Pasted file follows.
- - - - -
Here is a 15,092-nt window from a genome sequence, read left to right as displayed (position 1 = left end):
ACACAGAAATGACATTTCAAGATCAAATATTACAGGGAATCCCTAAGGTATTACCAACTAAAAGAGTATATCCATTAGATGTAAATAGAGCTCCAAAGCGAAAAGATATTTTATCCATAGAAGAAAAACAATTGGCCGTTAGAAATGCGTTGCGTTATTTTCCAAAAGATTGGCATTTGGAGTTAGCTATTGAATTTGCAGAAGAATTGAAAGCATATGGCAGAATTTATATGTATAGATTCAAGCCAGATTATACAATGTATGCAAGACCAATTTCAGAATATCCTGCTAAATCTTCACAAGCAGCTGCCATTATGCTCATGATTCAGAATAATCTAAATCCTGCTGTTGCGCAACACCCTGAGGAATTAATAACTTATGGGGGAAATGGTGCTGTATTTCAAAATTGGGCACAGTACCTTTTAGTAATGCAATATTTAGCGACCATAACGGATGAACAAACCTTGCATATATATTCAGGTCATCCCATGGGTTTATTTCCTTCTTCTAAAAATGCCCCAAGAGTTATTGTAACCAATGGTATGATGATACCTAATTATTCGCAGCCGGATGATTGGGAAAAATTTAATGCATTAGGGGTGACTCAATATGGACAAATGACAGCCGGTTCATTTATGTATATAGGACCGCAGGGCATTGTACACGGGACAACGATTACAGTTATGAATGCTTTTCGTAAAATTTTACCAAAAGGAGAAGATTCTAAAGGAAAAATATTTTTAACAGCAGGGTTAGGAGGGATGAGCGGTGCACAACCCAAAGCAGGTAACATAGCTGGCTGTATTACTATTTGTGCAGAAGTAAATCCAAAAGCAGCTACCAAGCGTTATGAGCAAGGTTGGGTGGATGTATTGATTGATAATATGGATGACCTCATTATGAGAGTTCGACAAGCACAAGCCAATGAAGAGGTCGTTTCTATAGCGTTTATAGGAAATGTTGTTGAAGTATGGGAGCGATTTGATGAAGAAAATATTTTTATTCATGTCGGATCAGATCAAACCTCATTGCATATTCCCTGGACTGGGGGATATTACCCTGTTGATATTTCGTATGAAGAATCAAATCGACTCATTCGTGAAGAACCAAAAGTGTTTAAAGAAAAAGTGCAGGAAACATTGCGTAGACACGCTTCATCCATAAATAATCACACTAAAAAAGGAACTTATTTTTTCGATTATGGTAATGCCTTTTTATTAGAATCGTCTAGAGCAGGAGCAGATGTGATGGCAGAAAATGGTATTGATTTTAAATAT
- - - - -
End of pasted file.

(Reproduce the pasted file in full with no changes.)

Here is a 15,092-nt window from a genome sequence, read left to right as displayed (position 1 = left end):
ACACAGAAATGACATTTCAAGATCAAATATTACAGGGAATCCCTAAGGTATTACCAACTAAAAGAGTATATCCATTAGATGTAAATAGAGCTCCAAAGCGAAAAGATATTTTATCCATAGAAGAAAAACAATTGGCCGTTAGAAATGCGTTGCGTTATTTTCCAAAAGATTGGCATTTGGAGTTAGCTATTGAATTTGCAGAAGAATTGAAAGCATATGGCAGAATTTATATGTATAGATTCAAGCCAGATTATACAATGTATGCAAGACCAATTTCAGAATATCCTGCTAAATCTTCACAAGCAGCTGCCATTATGCTCATGATTCAGAATAATCTAAATCCTGCTGTTGCGCAACACCCTGAGGAATTAATAACTTATGGGGGAAATGGTGCTGTATTTCAAAATTGGGCACAGTACCTTTTAGTAATGCAATATTTAGCGACCATAACGGATGAACAAACCTTGCATATATATTCAGGTCATCCCATGGGTTTATTTCCTTCTTCTAAAAATGCCCCAAGAGTTATTGTAACCAATGGTATGATGATACCTAATTATTCGCAGCCGGATGATTGGGAAAAATTTAATGCATTAGGGGTGACTCAATATGGACAAATGACAGCCGGTTCATTTATGTATATAGGACCGCAGGGCATTGTACACGGGACAACGATTACAGTTATGAATGCTTTTCGTAAAATTTTACCAAAAGGAGAAGATTCTAAAGGAAAAATATTTTTAACAGCAGGGTTAGGAGGGATGAGCGGTGCACAACCCAAAGCAGGTAACATAGCTGGCTGTATTACTATTTGTGCAGAAGTAAATCCAAAAGCAGCTACCAAGCGTTATGAGCAAGGTTGGGTGGATGTATTGATTGATAATATGGATGACCTCATTATGAGAGTTCGACAAGCACAAGCCAATGAAGAGGTCGTTTCTATAGCGTTTATAGGAAATGTTGTTGAAGTATGGGAGCGATTTGATGAAGAAAATATTTTTATTCATGTCGGATCAGATCAAACCTCATTGCATATTCCCTGGACTGGGGGATATTACCCTGTTGATATTTCGTATGAAGAATCAAATCGACTCATTCGTGAAGAACCAAAAGTGTTTAAAGAAAAAGTGCAGGAAACATTGCGTAGACACGCTTCATCCATAAATAATCACACTAAAAAAGGAACTTATTTTTTCGATTATGGTAATGCCTTTTTATTAGAATCGTCTAGAGCAGGAGCAGATGTGATGGCAGAAAATGGTATTGATTTTAAATAT